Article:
Thursday, May 14, 4 p.m.
Warren H. Meck, Ph.D.
Functional and Neural Mechanisms of Interval Timing
The ability of the brain to process time in the seconds-to-minutes range is a fascinating problem given that the basic electrophysiological properties of neurons operate on a millisecond time scale. Neuropsychological studies of humans and other animals with damage to the basal ganglia have indicated that these structures play an important role in timing and time perception. Parkinson’s disease patients, for example, show evidence of a slowed internal clock and the “coupling” of durations stored in temporal memory when tested off of their dopaminergic medication. These studies have shown that the normal cognitive functions of the basal ganglia are heavily dependent upon dopamine-regulated neuronal firing in the cortex and striatum. Moreover, the electrophysiological properties of striatal medium spiny neurons within the basal ganglia suggest that these neurons may serve as a coincidence detectors of cortical and thalamic oscillatory input in order to provide the basis for duration discrimination in the seconds-to- minutes range. Recent findings obtained from ensemble recording in the prefrontal/cingulate cortex and the anterior dorsal striatum of rats performing in peak-interval timing procedures indicate that striatal neurons are able to encode specific durations in their firing rate in a “perceptron-like” manner. These findings correspond well with fMRI data obtained from human participants performing similar timing tasks and lend support to the striatal beat-frequency model of interval timing.
CNLM Colloquium Series 2014
Thursday, January 16, 11am
Charles Limoli, Ph.D.
University of California, Irvine
Radiation- and chemotherapy-induced cognitive dysfunction: Causes, consequences and treatments
Exposure of the CNS to treatments used to control the advance of cancer has been known to compromise cognitive function. Depending on disease state, treatments specifics and socioeconomic factors, cognitive outcomes vary in onset and severity. With increasing numbers of cancer patients surviving long-term, cognitive health is becoming an increasing concern, and to date, no satisfactory treatments exist for ameliorating the progressive and often debilitating cognitive side effects caused by radiotherapy and chemotherapy. This talk will cover the various mechanisms underlying treatment associated cognitive dysfunction and discuss the potential of using stem cell based strategies for the long-term treatment of this serious unmet medical need.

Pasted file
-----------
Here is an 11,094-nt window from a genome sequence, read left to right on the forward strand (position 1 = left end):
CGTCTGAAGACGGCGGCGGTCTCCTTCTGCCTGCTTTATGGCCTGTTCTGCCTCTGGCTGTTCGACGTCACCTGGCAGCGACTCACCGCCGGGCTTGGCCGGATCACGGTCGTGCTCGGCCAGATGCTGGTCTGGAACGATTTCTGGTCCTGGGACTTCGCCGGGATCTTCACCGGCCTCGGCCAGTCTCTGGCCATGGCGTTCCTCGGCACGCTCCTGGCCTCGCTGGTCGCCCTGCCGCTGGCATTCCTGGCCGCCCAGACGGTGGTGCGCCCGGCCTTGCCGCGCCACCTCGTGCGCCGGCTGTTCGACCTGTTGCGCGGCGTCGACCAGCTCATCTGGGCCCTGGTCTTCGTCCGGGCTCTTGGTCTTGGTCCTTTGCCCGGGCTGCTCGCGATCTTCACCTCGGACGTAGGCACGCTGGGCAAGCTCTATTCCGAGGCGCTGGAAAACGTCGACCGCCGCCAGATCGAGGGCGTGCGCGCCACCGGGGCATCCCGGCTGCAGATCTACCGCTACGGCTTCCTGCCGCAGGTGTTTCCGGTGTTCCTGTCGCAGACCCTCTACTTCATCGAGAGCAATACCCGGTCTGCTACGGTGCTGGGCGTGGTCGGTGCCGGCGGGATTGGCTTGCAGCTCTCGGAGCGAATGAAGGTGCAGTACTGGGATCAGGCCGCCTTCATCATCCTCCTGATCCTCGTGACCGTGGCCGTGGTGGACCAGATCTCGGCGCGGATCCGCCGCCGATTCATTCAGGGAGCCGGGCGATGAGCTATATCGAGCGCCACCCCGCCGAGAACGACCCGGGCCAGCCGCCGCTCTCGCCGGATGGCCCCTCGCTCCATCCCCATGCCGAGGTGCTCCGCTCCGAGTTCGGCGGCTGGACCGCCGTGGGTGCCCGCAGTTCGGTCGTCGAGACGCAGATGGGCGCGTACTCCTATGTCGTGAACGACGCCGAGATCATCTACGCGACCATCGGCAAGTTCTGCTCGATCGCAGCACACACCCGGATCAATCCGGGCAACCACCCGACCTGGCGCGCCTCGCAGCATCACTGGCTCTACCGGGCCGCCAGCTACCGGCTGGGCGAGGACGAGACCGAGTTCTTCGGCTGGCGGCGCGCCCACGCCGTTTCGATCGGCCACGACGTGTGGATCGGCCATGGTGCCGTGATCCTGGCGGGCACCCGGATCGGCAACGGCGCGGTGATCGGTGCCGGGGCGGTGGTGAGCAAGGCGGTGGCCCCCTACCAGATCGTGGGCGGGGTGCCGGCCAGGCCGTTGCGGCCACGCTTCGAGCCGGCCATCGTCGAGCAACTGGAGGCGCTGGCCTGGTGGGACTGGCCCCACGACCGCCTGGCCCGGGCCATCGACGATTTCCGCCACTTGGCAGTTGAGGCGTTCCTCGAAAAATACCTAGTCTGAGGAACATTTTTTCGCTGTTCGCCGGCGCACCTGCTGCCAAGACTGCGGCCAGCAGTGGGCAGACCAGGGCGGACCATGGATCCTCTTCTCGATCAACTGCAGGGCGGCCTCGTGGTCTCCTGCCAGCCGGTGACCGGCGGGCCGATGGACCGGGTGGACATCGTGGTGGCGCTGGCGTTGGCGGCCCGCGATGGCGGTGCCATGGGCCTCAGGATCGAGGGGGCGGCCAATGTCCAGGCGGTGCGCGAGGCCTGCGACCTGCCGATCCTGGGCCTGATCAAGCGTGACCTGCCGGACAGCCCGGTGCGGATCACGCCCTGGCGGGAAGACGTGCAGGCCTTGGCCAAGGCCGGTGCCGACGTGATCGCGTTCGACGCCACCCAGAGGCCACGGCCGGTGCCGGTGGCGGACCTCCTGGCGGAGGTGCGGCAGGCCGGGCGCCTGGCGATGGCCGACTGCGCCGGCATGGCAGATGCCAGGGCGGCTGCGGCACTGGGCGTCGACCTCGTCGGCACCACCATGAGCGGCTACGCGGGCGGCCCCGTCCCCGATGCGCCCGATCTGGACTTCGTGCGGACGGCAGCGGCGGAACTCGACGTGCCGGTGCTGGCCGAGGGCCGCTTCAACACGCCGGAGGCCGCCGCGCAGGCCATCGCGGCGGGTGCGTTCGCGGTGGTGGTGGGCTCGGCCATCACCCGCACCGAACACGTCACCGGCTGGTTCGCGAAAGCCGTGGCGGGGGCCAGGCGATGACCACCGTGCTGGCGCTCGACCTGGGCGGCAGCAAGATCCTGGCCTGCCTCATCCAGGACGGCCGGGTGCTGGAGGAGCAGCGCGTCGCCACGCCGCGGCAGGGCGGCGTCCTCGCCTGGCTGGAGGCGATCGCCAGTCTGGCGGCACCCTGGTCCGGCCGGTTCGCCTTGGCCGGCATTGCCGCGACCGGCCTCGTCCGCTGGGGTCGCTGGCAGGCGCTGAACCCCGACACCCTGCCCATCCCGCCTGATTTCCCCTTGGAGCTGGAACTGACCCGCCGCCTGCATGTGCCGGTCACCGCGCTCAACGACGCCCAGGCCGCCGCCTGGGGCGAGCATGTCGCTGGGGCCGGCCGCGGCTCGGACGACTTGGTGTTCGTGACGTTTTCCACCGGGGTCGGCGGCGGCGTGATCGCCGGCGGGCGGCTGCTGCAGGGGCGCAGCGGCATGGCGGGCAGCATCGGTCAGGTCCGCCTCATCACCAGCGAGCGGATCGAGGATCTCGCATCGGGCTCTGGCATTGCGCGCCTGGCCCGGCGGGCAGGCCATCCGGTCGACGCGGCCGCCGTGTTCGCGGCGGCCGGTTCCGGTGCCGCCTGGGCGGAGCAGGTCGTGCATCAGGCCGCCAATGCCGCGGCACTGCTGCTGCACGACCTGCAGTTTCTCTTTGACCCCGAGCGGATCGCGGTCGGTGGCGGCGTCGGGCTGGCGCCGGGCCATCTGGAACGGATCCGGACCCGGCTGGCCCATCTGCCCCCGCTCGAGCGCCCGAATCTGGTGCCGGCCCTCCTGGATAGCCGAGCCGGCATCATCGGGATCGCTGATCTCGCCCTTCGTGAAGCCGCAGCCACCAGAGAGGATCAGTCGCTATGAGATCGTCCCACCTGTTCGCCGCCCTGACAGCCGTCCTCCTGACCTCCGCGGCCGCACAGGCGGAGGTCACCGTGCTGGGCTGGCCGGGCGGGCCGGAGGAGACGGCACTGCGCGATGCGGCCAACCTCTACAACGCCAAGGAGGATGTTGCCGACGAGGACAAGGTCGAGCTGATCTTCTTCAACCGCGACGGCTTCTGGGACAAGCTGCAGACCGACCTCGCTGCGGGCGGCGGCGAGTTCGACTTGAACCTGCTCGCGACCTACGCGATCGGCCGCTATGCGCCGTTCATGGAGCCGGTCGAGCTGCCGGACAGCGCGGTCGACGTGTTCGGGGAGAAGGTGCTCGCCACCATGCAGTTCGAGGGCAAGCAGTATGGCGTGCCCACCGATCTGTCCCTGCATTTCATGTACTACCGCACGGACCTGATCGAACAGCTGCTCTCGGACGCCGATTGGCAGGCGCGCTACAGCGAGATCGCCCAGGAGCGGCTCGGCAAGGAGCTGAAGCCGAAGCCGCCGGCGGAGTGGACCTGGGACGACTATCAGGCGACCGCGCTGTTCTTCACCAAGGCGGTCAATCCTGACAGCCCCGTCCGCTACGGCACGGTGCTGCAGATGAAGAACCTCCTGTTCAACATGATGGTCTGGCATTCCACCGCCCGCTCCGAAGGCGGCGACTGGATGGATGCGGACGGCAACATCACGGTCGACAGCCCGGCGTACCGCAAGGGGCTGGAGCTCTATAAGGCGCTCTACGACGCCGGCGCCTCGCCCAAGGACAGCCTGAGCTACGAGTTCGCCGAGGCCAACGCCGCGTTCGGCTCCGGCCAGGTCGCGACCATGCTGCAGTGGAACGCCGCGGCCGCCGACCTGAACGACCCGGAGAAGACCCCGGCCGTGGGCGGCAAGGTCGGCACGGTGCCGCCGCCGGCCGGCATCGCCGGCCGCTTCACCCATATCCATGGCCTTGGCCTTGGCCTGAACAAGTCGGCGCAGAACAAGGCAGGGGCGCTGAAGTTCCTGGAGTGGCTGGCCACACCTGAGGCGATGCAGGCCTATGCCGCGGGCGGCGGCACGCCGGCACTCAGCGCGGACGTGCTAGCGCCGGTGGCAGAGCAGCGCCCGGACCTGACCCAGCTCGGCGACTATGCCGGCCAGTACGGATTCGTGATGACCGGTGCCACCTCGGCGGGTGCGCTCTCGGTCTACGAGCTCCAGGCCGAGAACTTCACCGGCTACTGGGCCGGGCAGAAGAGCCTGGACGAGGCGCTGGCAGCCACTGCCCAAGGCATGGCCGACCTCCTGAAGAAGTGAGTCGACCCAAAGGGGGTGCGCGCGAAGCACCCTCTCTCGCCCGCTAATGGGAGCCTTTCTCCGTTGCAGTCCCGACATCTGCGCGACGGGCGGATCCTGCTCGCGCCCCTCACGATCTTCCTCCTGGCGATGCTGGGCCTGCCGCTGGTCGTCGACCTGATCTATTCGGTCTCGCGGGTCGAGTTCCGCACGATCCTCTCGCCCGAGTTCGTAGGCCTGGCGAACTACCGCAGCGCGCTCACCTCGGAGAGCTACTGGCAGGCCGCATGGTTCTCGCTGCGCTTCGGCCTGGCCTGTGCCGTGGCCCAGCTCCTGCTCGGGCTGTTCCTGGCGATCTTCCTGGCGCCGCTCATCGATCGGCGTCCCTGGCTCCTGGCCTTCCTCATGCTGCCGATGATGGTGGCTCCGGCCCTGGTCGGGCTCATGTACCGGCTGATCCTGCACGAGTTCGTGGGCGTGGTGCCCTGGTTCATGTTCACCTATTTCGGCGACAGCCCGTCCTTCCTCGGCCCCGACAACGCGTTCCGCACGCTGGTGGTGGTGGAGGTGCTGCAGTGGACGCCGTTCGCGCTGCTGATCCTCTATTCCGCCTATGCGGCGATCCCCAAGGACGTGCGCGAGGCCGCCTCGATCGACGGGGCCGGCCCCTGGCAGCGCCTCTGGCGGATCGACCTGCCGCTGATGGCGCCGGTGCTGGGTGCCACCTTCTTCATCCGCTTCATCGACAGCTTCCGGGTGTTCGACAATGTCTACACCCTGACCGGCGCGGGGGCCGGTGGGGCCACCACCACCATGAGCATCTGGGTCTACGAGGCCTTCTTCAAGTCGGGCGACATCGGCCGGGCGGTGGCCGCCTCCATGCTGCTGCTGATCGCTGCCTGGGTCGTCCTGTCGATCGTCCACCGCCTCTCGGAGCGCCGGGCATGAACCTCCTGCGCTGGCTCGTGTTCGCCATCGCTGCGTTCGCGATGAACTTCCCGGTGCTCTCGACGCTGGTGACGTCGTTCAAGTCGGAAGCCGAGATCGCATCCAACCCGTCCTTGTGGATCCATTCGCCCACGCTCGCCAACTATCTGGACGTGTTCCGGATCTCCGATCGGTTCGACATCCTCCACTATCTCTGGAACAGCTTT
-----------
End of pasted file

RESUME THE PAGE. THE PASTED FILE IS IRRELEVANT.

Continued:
Thursday, March 13, 11am
Aryeh Routtenberg, Ph.D.
Is mamallian NMDA-dependent long-lasting memory conserved in C. elegans?
The N-methyl-D-aspartate receptor (NMDA-R) is associated with memory formation in both vertebrate and invertebrate nervous systems suggesting evolutionary conservation of this receptor mechanism. While considerable information exists concerning vertebrate NMDA-R and memory, evidence for its role in invertebrates is sparse; hence its linkage to mammalian mechanisms remains poorly understood. To begin to address this issue, we studied the formation of long-term associative memory as regulated by NMDAR and its subunit NMR-1 in the nematode, Caenorhabditis elegans (C. elegans).
Thursday, March 20, 11am
Loren Frank, Ph.D.
University of California, San Francisco
Neural substrates of memory retrieval and decision-making
The hippocampus is a brain structure known to be critical for forming and retrieving memories for the experiences of daily life, but the specific patterns of neural activity that support memory formation and retrieval remain unclear. In this talk I will discuss work from my laboratory that links a specific pattern of hippocampal place cell activity to the ability to use past experience to guide behavior. We have shown that hippocampal replay events can reactivate patterns of brain activity from a previous experience in awake animals and that disrupting these events interferes with learning and memory-guided decision-making. Further, we have found that the intensity of replay activity is predictive of whether an upcoming choice will be correct or incorrect. Our results suggest that the awake replay of place cell sequences plays a role in deliberative proceeses that are important for memory-guided decision making.